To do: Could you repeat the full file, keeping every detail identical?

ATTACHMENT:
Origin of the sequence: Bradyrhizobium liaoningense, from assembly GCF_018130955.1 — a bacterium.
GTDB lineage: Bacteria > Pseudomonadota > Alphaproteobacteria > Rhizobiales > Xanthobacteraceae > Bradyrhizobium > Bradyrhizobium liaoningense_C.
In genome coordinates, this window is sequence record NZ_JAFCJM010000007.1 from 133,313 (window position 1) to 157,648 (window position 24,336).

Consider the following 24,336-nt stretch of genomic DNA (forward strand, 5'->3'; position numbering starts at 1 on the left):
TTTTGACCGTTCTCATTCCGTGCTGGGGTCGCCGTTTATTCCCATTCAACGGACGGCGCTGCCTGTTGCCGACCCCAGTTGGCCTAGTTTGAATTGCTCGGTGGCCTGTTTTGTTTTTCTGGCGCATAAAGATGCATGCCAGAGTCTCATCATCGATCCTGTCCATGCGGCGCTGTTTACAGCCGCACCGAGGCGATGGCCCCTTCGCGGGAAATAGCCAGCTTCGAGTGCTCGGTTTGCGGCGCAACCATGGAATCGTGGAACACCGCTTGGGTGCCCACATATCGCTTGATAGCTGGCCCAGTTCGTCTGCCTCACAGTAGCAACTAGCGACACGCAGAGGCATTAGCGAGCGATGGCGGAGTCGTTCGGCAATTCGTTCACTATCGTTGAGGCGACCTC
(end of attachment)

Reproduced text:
Origin of the sequence: Bradyrhizobium liaoningense, from assembly GCF_018130955.1 — a bacterium.
GTDB lineage: Bacteria > Pseudomonadota > Alphaproteobacteria > Rhizobiales > Xanthobacteraceae > Bradyrhizobium > Bradyrhizobium liaoningense_C.
In genome coordinates, this window is sequence record NZ_JAFCJM010000007.1 from 133,313 (window position 1) to 157,648 (window position 24,336).

Consider the following 24,336-nt stretch of genomic DNA (forward strand, 5'->3'; position numbering starts at 1 on the left):
TTTTGACCGTTCTCATTCCGTGCTGGGGTCGCCGTTTATTCCCATTCAACGGACGGCGCTGCCTGTTGCCGACCCCAGTTGGCCTAGTTTGAATTGCTCGGTGGCCTGTTTTGTTTTTCTGGCGCATAAAGATGCATGCCAGAGTCTCATCATCGATCCTGTCCATGCGGCGCTGTTTACAGCCGCACCGAGGCGATGGCCCCTTCGCGGGAAATAGCCAGCTTCGAGTGCTCGGTTTGCGGCGCAACCATGGAATCGTGGAACACCGCTTGGGTGCCCACATATCGCTTGATAGCTGGCCCAGTTCGTCTGCCTCACAGTAGCAACTAGCGACACGCAGAGGCATTAGCGAGCGATGGCGGAGTCGTTCGGCAATTCGTTCACTATCGTTGAGGCGACCTC